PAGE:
Hunanese salted chiles (and a very good tofu recipe)

red chiles

red chiles

I haven’t had much experience with curing, souring or fermenting things at home – I tried making preserved lemons once but it didn’t work particularly well – and it’s something I’ve been wanting to learn more about. Hunanese salted chiles, a key ingredient in the cookbook I’ve been working through, sounded like a good way to ease into things – sort of a lazy girl’s kim chee. It’s nothing but chiles and salt, does not need special attention or preserving techniques, and is very good to eat. It ages for two weeks in a cool place – I just stuck the jar on a pantry shelf in my basement, which stays near 55° all winter – then keeps indefinitely in the fridge. Although I can tell our jar of chiles isn’t going to have the opportunity to stick around very long.

salted chiles

It really is a simple recipe. The hardest part by far was actually getting hold of a pound of ripe red chiles in the middle of winter. We had to wait until we made a trip to the produce section of Uwajimaya in Seattle, where they had an excellent selection of what they called “red jalapeños” but most stores just refer to as Fresno chiles. They’re not an extremely spicy pepper but they’re very sweet and fruity, and all these flavors really came out in the preserving process. The final product is actually quite spicy, but also sweet and surprisingly silky in the mouth. I think they’re wonderful – hot, sour, salty and sweet, all in one condiment. This will become a pantry staple for us.

chiles and salt

Hunanese chopped salted chiles

from Revolutionary Chinese Cookbook: Recipes from Hunan Province by Fuchsia Dunlop

  • 1 lb fresh red chiles
  • 1/4 cup salt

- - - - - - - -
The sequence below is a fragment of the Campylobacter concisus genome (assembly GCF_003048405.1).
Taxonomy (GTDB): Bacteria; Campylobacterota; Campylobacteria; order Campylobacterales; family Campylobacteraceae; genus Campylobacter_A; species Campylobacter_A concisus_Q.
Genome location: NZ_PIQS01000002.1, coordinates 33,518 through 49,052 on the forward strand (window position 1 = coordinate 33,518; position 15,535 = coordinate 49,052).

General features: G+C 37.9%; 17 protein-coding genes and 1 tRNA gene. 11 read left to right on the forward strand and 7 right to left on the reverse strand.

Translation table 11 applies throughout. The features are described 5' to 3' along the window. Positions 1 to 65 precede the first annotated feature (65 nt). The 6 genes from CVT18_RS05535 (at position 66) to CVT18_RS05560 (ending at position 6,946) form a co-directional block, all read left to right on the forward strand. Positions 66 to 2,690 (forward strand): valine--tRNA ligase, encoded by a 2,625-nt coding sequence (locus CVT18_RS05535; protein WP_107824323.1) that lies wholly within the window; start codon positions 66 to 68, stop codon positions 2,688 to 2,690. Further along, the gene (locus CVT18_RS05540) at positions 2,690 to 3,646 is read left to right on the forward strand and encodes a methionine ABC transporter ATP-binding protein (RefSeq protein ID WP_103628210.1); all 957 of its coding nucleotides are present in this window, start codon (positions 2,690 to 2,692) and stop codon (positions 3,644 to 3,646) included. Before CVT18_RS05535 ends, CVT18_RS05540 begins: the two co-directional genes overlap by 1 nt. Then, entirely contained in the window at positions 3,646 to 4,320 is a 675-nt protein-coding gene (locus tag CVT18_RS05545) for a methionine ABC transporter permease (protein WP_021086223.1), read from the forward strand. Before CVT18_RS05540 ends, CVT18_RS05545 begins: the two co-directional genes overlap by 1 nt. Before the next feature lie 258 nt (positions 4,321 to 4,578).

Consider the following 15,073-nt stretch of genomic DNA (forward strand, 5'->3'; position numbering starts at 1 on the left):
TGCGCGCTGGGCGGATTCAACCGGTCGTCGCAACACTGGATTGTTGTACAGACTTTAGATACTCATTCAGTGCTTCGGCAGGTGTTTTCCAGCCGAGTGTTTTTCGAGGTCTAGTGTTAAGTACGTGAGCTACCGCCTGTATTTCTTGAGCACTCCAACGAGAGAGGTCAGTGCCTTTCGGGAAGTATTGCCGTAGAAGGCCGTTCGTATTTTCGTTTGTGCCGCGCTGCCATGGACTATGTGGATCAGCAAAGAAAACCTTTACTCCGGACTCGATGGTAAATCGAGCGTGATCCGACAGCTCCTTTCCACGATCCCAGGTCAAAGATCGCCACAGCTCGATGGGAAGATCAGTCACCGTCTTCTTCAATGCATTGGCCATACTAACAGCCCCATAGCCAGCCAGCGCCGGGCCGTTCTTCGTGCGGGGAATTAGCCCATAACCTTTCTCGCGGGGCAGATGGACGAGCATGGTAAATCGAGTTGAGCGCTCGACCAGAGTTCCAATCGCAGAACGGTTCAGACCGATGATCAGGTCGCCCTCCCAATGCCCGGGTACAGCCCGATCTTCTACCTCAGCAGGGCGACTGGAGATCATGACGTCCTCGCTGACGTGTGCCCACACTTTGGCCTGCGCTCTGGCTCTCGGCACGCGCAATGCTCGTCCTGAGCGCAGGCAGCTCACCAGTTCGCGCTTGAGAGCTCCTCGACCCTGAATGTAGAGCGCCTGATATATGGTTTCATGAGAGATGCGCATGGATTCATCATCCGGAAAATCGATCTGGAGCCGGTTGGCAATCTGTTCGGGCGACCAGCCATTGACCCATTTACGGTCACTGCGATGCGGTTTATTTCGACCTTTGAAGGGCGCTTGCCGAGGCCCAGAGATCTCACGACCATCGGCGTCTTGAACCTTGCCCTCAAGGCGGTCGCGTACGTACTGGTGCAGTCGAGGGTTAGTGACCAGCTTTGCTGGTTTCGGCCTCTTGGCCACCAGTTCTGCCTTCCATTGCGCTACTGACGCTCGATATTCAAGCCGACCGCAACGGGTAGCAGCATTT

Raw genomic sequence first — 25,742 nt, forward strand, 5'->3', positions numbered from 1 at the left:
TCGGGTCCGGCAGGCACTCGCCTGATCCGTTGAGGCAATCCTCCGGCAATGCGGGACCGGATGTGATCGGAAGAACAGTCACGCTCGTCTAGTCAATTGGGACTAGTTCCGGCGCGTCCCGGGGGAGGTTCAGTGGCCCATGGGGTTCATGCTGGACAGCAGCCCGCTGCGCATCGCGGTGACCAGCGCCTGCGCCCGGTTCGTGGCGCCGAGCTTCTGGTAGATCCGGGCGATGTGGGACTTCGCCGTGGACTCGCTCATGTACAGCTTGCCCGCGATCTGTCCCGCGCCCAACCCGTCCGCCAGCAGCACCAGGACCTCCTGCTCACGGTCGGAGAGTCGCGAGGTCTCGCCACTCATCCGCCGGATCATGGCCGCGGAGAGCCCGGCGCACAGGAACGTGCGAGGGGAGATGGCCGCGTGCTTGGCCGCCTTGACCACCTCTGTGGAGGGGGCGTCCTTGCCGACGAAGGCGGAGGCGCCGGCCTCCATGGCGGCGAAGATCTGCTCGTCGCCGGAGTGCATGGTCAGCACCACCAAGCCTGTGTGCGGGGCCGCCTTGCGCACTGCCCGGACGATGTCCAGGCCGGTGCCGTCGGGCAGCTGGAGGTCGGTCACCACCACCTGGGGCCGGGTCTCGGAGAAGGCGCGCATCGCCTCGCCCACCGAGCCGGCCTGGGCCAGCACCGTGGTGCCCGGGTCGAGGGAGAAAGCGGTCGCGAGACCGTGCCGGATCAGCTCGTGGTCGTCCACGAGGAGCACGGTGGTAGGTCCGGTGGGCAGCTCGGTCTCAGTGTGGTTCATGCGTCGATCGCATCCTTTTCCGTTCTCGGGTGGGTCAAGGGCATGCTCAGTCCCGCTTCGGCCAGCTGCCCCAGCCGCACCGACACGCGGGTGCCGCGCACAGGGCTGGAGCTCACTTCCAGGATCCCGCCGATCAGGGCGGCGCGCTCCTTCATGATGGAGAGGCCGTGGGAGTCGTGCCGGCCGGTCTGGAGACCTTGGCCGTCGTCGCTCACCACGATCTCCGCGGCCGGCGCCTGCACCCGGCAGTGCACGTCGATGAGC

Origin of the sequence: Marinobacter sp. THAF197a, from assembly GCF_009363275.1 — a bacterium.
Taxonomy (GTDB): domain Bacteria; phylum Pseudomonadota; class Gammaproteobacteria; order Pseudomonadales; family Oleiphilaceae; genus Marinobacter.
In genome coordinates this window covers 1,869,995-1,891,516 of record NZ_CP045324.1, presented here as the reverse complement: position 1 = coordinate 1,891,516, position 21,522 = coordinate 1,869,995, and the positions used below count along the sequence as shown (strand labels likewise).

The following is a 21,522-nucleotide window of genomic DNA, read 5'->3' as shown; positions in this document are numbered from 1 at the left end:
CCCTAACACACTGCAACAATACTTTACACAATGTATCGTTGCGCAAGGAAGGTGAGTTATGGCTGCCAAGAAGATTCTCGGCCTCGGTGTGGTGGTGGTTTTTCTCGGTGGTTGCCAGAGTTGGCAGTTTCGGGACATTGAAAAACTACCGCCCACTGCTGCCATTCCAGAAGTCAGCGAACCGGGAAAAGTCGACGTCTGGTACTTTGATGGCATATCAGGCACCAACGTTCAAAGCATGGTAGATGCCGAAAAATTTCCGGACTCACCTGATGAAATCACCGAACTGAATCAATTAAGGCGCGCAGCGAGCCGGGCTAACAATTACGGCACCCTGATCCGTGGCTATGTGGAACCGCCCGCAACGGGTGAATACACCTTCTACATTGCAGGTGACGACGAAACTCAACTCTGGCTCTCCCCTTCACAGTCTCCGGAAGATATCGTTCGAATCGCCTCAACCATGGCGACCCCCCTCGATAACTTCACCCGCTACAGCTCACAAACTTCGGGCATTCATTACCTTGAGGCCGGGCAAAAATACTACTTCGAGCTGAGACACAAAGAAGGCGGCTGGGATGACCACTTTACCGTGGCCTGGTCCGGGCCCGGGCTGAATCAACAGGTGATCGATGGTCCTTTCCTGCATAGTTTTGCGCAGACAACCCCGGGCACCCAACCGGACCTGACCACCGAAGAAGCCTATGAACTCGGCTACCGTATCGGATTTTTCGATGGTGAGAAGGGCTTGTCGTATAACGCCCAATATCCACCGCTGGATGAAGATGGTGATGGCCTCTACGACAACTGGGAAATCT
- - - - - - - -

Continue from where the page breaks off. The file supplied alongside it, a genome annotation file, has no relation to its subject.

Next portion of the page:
Cut off the stem and tip of each chile and coarsely chop them, including the seeds.

Combine the chopped chiles in a bowl with 3 ½ tbsp of the salt, mix well, place in a very clean glass jar and top with the remaining salt. Seal and put in a cool place for a couple of weeks before using, then refrigerate once opened. Will keep for months.

chiles two ways

What to do with the chiles once they’re done? As far as I can tell, anything that you would use either fresh chiles or chile paste for. I used them in place of fresh red chiles when I made red-braised tofu a couple of weeks ago, I threw a spoonful into a bowl of dan dan noodles, and last night I made a Hunanese dish of pork and tofu that really showcased the chiles.

I’ve made this recipe twice so far. The first time I didn’t have the salted chiles so I doubled the chile bean paste (as Dunlop suggests), and I used fresh shiitakes instead of dried. This time I did use dried mushrooms, and was frankly amazed at the flavor they gave to the sauce. I’ll need to keep dried shiitakes on hand from now on. And while the recipe was good with just the chile bean paste, it was worlds better with the salted chiles – more depth, sweetness, heat and just generally tastier. I nearly licked out the wok.

homestyle bean curd with pork

Homestyle Bean Curd

adapted from Revolutionary Chinese Cookbook: Recipes from Hunan Province by Fuchsia Dunlop

  • 2 dried shiitakes
  • 1 block tofu, cut into slices or cubes (whatever type of tofu you like – I only use silken these days)
  • 1 boneless pork loin chop, cut into thin slices
  • 1 tsp Shaoxing wine or sherry
  • 1 Tbsp chile bean paste
  • 1 Tbsp chopped salted chiles
  • 1 Tbsp chopped garlic
  • 1 cup stock
  • 1/4 tsp soy sauce
  • spoonful of cornstarch mixed with two spoonfuls of cold water
  • 3 scallions
  • 1 tsp sesame oil
  • peanut oil or lard

Soak the mushrooms in hot water 30 minutes. Drain, remove the stems, and thinly slice.

Mix  the sliced pork with Shaoxing wine in a bowl. Set aside.

If you want the tofu to be a bit firmer, fry the slices until golden in a bit of peanut oil or lard. Set aside. I sometimes skip this step if I’m in the mood for soft-textured tofu.

Heat a bit of oil in a wok until very hot. Stir-fry the pork until the pieces separate, add the chile paste and salted chiles and stir well, then the garlic and mushrooms. Pour in the stock and bring to a simmer.

Add the tofu and soy and bring the liquid to a boil. Stir in the cornstarch mixture and cook until it begins to thicken, then add the scallions and sesame oil. Serve with plenty of rice to soak up the sauce.

silken tofu

pork

red chiles

salted chiles

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